It’s no surprise that International Condom Day coincides with Valentine’s Day. What other day of the year overtly promotes love and sex? Here in the United States, we are fortunate to have ready access to family planning information, condoms to both prevent unwanted pregnancies and prevent STDs and HIV, and all of the other forms of contraceptives now available.
It’s every woman’s right to choose when and if to have children. A world where every child is wanted is the goal of Family Planning 2020 — to give 120 million additional women and girls both the right and the means to use modern contraceptives. But what about war-torn countries such as Syria, Iraq, Sudan, Yemen, and Somalia — countries where political instability, social and economic upheaval, religious constraints, and large refugee populations significantly set back public health initiatives including family planning?
Conservationists and reproductive health actors may seem unlikely partners, yet two organizations have teamed up to publish a policy paper advocating for joint work on cheetah conservation and family planning.
Often, in times of conflict, the right or ability to access family planning is one of the first things women lose. Clinics close, doctors move on, and despite such challenges, nonprofits and NGOs must step in to fill a growing unmet need, becoming critical providers of condoms and other contraception as well as training for sexual health care providers. Family planning organizations are at the forefront of what a battle to ensure women and girls have these opportunities.
It’s not just about delivering contraceptive products to men and women at a price everyone can afford. Family planning organizations must also find creative ways to train providers and midwives to ensure contraceptive availability; to avert unintended pregnancies, unsafe abortions, and maternal and child mortality; and to help ensure that contraceptive supplies are delivered safely and timely to remaining gynecologists and pharmacies.
Here are a few examples of what’s being done by nonprofit family planning providers today and the kind of creative thinking we need a great deal more of.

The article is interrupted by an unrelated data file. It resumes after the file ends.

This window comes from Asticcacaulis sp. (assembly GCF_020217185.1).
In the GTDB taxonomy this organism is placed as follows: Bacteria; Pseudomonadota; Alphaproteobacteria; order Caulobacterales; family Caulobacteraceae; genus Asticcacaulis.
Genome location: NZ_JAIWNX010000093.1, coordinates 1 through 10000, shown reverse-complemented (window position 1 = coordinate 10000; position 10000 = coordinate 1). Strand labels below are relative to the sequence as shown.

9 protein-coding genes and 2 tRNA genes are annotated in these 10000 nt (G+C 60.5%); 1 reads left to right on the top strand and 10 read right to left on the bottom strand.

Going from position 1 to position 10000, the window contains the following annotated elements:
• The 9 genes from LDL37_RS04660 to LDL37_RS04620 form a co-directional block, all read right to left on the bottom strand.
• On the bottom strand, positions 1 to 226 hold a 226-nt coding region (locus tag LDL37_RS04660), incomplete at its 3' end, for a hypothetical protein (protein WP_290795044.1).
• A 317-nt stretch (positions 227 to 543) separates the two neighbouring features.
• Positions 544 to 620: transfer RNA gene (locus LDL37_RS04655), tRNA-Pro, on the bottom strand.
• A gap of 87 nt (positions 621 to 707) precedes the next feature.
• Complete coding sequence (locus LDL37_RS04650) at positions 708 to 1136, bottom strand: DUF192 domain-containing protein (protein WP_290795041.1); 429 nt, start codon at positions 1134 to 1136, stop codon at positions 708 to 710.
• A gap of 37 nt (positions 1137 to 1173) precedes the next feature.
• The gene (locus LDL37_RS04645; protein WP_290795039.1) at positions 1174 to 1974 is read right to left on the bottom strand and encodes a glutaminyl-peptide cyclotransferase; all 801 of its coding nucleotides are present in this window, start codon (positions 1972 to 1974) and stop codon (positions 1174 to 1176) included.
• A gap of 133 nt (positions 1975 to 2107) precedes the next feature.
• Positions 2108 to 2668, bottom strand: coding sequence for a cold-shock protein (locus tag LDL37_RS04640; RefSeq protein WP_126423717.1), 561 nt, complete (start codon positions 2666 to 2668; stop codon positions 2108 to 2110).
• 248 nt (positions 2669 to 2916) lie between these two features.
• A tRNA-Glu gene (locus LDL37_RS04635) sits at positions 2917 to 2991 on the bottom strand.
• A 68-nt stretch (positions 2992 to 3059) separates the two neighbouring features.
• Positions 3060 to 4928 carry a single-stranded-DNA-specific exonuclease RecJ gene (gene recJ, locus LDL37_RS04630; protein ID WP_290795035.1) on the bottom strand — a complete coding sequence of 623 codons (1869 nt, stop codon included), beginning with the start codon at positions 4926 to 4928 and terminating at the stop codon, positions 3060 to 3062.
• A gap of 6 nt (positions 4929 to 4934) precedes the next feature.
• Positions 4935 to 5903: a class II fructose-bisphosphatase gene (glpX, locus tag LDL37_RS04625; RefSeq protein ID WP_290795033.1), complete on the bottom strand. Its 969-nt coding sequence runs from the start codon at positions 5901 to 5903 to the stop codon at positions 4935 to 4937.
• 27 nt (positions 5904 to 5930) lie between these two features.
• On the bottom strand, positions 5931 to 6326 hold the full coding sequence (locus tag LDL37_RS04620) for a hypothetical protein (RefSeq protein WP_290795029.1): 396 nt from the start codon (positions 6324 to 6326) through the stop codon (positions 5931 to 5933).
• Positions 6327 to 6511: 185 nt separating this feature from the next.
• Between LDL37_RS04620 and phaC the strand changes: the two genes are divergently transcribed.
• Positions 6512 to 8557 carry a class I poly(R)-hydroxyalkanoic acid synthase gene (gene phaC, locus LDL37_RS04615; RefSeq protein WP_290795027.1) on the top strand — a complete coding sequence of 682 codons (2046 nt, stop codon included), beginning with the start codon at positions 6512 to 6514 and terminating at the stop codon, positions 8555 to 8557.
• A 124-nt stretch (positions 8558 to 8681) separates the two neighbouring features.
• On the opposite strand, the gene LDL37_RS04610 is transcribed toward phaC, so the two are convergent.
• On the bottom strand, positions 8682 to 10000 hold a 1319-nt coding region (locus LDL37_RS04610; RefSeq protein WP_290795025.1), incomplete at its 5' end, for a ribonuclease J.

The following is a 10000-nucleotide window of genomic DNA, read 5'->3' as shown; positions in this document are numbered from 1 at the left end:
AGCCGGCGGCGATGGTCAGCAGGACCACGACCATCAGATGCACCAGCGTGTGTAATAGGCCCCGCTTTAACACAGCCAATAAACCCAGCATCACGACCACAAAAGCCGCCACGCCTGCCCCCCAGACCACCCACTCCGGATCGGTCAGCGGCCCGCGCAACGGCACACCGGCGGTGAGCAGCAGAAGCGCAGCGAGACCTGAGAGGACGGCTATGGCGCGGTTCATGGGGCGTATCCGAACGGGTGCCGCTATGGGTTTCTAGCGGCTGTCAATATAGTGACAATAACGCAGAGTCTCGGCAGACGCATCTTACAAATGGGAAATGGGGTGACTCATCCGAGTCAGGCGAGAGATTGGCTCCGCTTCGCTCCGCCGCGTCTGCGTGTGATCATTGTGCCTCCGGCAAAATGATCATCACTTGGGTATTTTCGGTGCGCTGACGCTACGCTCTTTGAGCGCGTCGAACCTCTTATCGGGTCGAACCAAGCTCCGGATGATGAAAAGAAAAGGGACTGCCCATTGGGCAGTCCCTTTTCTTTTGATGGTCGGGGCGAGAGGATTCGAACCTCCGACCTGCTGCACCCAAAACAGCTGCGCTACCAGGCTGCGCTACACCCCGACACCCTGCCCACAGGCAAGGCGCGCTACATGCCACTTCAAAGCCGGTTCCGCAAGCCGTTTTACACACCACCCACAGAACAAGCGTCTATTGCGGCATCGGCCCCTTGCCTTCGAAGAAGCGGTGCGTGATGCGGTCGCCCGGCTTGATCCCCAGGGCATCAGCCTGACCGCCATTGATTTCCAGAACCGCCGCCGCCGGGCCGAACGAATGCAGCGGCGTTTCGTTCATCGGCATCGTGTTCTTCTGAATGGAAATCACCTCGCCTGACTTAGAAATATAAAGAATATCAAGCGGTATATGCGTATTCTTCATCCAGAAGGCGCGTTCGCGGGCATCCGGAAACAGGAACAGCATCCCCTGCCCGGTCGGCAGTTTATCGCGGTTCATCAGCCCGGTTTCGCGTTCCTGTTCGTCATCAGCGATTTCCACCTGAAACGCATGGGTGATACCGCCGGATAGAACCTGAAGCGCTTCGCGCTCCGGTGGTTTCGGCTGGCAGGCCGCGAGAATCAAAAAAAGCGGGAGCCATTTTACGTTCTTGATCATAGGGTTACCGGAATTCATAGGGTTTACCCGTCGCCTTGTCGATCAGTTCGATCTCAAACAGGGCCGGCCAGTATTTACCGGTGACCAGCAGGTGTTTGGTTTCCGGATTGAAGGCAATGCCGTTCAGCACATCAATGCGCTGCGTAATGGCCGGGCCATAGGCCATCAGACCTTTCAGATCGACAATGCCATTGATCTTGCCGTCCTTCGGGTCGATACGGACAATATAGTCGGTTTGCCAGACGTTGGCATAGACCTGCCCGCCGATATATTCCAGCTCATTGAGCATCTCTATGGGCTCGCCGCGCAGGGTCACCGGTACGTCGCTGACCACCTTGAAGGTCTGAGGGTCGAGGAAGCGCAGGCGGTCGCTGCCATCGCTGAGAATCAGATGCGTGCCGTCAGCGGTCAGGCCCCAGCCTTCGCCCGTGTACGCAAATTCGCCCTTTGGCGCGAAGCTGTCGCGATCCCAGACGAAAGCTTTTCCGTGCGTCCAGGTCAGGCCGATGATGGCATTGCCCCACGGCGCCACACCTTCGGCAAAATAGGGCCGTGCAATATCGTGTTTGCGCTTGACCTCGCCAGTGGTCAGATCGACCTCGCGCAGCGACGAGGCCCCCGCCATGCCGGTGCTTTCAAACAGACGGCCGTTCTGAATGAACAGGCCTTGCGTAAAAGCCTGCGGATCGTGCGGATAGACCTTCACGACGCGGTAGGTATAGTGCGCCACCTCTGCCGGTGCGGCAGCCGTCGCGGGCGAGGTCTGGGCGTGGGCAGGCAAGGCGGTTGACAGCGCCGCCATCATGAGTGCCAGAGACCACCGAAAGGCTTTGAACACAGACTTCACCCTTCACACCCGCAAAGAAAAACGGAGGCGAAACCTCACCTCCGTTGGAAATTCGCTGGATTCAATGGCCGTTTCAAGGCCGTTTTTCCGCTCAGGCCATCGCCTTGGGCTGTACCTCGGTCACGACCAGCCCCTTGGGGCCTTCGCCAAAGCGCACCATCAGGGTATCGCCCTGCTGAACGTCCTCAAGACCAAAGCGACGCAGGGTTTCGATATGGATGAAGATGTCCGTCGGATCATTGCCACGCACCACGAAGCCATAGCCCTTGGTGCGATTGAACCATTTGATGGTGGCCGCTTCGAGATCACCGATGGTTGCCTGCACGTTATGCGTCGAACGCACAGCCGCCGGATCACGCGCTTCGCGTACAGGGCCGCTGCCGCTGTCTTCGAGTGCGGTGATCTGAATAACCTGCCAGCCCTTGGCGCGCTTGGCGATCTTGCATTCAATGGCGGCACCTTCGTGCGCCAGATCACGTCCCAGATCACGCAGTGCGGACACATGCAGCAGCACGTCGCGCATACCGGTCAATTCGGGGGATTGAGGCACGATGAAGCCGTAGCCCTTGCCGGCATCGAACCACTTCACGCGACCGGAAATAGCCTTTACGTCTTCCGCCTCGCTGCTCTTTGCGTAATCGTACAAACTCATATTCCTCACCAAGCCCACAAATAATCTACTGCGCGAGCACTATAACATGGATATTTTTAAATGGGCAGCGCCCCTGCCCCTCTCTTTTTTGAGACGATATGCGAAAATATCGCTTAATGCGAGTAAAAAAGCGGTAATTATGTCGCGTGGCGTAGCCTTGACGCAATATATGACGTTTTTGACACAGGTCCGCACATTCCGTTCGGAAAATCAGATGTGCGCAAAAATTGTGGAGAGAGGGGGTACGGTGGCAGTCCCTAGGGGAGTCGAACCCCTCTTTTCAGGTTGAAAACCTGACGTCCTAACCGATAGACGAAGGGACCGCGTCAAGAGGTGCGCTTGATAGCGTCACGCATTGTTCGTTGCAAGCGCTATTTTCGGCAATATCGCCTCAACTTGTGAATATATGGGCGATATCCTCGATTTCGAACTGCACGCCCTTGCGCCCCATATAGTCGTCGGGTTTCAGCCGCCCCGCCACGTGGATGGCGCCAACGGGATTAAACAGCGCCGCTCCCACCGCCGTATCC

In Egypt, mosques often serve as more than centers of faith. On some days, the El-Hosary Mosque in Cairo serves also as a family planning training center where physicians attend an intrauterine device, or IUD, insertion training session. Once trained, physicians can provide family planning services to the many women who cannot afford a trip to a regular clinic.
Also in Egypt, a social media campaign reaches out to poor and hard-to-reach and less educated women with messages about contraception. And youth-friendly radio, television, and social media advertisements reach young people who might otherwise not have access to sexual health information. Because only about 7 percent of Egyptian women are familiar with emergency contraception, a bilingual website has been established in tandem with a social media campaign called “Be Sure, Be Confident” to inform women of their options.
In Somalia, a country that suffered civil war for decades and is still fragile, 34 Somali health care providers in Punt Land received training manuals on counseling techniques and reproductive health information customized and provided by a nonprofit to meet the specific needs of Somali practitioners.
In Syria, with approximately 3 million women of reproductive age in the midst of that nation’s crisis, and an additional 1 million female refugees of reproductive age in neighboring countries, 25,000 IUDs were supplied to Syrian women in the past year. The nonprofit also provided support, education, and training to ensure contraception becomes a strong tool for determining a better future for themselves and their families.
Some nonprofits are expanding their family planning and HIV prevention programs in the region and laying the groundwork to respond to a range of challenges facing women of reproductive age in markets like Iraq, Lebanon, Jordan, and Palestine, including providing IUDs, condoms, and MVA abortion kits.
Supporting women in choosing a better future for themselves, especially in places where there are social and political conflicts, is what drives these programs. And we will continue to ensure access to family planning, which overshadows differences in culture, economics, politics, gender, and religion.